More Than You Ever Wanted to Know About the Kipping Pull-up

More Than You Ever Wanted to Know About the Kipping Pull-up
by Erik Castiglione

Kipping pull-ups – the uniquely CrossFit movement that non-CrossFitters love to hate. What are they? No, they’re not cheating pull-ups, non-pull-ups, or sissy pull-ups. Very simply, they are a pull-up variation in which a controlled opening and closing of the hips allows us to generate some momentum to propel ourselves over the bar.

More Than You Ever Wanted to Know About the Kipping Pull-up

Where does the kip come from? It’s derived from what gymnasts call a “glide kip.” In gymnastics, however, the glide kip isn’t really a movement; it’s how gymnasts get over the bar so that they can do other movements in their routine. The glide kip is incredibly efficient when mastered. So much so, that it’s illegal in CrossFit competitions as a muscle-up variation.

Why do people hate on them? Well, to the uninitiated, a kipping pull-up seems like it’s cheating. It looks easier, because we get to use momentum. To the more physical therapy oriented, the kipping pull-up is often blamed as a cause of shoulder issues. Some PT’s claim that they cause too much wear and tear on the joint and should be avoided at all costs.

Is it cheating? NO. The kipping pull-up is simply a different movement from the strict variation. In the strict version, we’re limited by muscular strength and stamina, and the muscles involved are limited to the upper body. We call this a “local movement”, and when you fatigue, it’s what we call “local fatigue.” When we add in a kip, it shifts the load from the upper body to the whole body. This turns it into what we call a “global movement”, which adds a cardiovascular component to the movement. This is why a set of 10 kipping pull-ups can spike your heart rate a lot higher than a set of 10 strict pull-ups. When you get tired in a workout with kipping pull-ups, it’s what we call “systemic fatigue.” It’s the same if we look at a strict press vs. a push press. In a strict press for reps, it’s likely that your arms will fatigue first (local fatigue). In a push press, you’re usually limited by your wind (systemic fatigue). In both cases, no movement involves cheating; it’s just a different movement.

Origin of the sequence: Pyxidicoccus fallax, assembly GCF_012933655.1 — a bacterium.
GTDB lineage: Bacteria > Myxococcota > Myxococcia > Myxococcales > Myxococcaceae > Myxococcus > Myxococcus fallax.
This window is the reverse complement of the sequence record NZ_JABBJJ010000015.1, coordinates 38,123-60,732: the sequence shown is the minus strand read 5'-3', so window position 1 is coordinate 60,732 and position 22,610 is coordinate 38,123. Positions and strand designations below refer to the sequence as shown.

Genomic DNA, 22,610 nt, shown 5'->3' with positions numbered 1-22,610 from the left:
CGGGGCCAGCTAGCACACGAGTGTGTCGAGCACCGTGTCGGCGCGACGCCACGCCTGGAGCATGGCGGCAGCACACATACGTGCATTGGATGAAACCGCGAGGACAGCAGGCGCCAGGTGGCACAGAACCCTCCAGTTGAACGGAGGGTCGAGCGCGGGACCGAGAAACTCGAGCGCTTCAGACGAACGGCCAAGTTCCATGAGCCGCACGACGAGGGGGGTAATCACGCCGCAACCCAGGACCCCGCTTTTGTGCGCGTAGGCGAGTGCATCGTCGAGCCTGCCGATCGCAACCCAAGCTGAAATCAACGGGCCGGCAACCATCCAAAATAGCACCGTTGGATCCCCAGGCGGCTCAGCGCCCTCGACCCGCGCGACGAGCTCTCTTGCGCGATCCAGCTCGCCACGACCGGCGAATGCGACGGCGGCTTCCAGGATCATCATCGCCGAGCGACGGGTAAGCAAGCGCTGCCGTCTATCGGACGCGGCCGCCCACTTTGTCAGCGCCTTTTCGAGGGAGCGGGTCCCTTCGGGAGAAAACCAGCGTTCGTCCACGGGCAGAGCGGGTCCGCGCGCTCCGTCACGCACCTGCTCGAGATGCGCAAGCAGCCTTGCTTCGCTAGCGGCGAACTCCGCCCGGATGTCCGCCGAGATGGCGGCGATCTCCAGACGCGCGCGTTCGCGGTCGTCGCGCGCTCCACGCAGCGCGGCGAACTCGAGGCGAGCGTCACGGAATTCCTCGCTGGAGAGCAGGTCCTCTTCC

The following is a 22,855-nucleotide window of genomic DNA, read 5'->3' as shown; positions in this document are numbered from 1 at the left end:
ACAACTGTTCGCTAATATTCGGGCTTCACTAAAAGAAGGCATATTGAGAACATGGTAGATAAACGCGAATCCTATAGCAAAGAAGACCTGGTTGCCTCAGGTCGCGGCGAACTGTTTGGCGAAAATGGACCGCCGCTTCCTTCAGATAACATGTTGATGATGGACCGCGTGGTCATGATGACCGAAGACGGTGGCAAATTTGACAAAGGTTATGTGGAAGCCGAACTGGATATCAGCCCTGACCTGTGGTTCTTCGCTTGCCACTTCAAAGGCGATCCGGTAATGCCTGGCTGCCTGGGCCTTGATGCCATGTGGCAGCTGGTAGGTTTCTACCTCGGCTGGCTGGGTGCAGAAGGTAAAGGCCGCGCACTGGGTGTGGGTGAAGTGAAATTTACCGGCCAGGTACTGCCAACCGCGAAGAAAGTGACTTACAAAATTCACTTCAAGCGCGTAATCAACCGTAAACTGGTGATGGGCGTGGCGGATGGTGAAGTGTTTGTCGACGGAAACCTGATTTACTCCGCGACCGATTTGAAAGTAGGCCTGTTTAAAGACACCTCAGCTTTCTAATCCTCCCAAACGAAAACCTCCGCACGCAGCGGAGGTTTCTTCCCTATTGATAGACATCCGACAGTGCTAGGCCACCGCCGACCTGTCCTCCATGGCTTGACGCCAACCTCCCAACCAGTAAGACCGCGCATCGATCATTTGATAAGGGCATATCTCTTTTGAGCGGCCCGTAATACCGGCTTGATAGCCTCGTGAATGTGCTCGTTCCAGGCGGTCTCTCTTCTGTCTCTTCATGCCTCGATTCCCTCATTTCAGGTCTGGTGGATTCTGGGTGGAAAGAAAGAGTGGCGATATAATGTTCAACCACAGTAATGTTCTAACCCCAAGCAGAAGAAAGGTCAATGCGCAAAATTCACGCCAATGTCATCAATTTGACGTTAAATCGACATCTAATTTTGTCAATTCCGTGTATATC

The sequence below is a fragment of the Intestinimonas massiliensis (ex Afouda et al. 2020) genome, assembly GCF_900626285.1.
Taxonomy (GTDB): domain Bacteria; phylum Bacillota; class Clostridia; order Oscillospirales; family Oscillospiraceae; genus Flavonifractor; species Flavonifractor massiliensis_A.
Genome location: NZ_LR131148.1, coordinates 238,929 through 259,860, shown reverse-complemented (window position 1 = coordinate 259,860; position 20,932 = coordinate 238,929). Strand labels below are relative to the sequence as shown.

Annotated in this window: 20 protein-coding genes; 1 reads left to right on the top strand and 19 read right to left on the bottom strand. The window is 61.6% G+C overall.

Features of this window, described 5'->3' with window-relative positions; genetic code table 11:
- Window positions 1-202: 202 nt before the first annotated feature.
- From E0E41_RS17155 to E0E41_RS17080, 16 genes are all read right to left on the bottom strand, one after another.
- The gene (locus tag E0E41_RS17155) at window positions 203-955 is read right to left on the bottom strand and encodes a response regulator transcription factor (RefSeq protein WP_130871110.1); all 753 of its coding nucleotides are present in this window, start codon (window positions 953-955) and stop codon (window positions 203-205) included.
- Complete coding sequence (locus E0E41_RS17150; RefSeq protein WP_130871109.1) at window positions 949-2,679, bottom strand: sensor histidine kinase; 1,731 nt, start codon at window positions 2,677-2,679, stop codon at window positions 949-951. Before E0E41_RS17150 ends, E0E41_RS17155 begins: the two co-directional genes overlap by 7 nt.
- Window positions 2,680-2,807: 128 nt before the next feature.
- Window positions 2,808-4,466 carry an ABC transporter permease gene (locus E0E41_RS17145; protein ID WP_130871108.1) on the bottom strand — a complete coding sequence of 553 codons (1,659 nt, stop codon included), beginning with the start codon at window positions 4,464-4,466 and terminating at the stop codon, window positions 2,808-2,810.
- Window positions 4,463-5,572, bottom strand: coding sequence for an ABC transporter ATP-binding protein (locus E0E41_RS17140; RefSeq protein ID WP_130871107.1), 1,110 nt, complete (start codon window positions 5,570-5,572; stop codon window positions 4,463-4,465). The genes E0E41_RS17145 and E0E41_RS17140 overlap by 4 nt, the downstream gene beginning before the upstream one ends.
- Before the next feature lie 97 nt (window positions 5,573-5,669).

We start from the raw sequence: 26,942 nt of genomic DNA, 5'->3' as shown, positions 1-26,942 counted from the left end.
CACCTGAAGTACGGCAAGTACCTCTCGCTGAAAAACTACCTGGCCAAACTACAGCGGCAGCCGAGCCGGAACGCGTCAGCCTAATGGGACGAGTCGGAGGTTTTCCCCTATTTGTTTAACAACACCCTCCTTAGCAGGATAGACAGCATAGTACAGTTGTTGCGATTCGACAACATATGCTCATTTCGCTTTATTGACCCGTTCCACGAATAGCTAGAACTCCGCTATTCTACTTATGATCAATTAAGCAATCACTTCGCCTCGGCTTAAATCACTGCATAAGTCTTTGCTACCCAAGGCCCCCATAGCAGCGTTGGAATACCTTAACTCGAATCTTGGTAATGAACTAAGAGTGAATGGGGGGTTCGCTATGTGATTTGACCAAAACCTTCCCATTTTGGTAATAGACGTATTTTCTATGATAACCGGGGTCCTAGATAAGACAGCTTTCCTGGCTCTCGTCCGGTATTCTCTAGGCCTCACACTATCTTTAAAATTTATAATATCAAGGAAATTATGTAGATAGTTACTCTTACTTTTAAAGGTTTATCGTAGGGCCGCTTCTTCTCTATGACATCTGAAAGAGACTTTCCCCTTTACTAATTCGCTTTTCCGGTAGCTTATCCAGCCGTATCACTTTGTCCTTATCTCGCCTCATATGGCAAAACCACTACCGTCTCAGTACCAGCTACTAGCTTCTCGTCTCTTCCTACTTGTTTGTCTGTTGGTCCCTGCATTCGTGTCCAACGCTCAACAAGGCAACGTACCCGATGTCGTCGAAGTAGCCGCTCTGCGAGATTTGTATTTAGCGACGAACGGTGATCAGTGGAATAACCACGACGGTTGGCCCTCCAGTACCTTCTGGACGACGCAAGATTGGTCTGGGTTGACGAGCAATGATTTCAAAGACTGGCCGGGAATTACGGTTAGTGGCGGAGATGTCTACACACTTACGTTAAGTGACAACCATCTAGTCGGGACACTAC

More Than You Ever Wanted to Know About the Kipping Pull-up

Is the kipping pull-up dangerous for the shoulder? Well, like most movements, it depends. If you have the strength to do several strict pull-ups, and the shoulder mobility and stability to pass through the full range of motion in a kip, then you can safely control the movement, and it’s perfectly fine. However, if you put the cart before the horse and crank out hundreds of kipping pull-ups before you’re able to do strict pull-ups, you may not have the proper stability or control to perform them safely, and yes, you have a greater risk of getting hurt. I’ve been coaching CrossFit for 10 years now, and I’ve encountered only 2 cases of members tearing their shoulders while kipping their pull-ups. In both instances, the athletes were members joining my gym POST INJURY. And, in both instances, the athlete performed the benchmark WOD “Angie” (100 pull-ups, 100 push-ups, 100 sit-ups, 100 squats, done for time) as Rx’d, and neither could do a single strict pull-up. Therefore, we encourage all our athletes to perform strict pull-ups before kipping.

What are the other benefits of a kipping pull-up? We already mentioned the cardiovascular benefit of performing them. You still get to work the muscles of your upper back, but to a lesser extent than the strict variations. The coordination you learn in the kipping pull-up can also be applied to other movements: toes to bar, chest to bar pull-ups, and eventually, muscle-ups. Finally, since most of your body is floating in the air during the movement, it’s great for developing kinesthetic awareness.

Why do we have scale with both jumping pull-ups and banded strict pull-ups? Well, it depends on the goal of the workout. When the limiting factor of the workout is stamina, like in “Angie” or “Murph”, strict pull-ups (with bands added) are the better scaling option. When the limiting factor is your motor, as in “Fran”, jumping pull-ups are more appropriate.

I hope you found this helpful and learned more than you ever wanted to know about the kipping pull-up. Questions? Sound off in the comments section.

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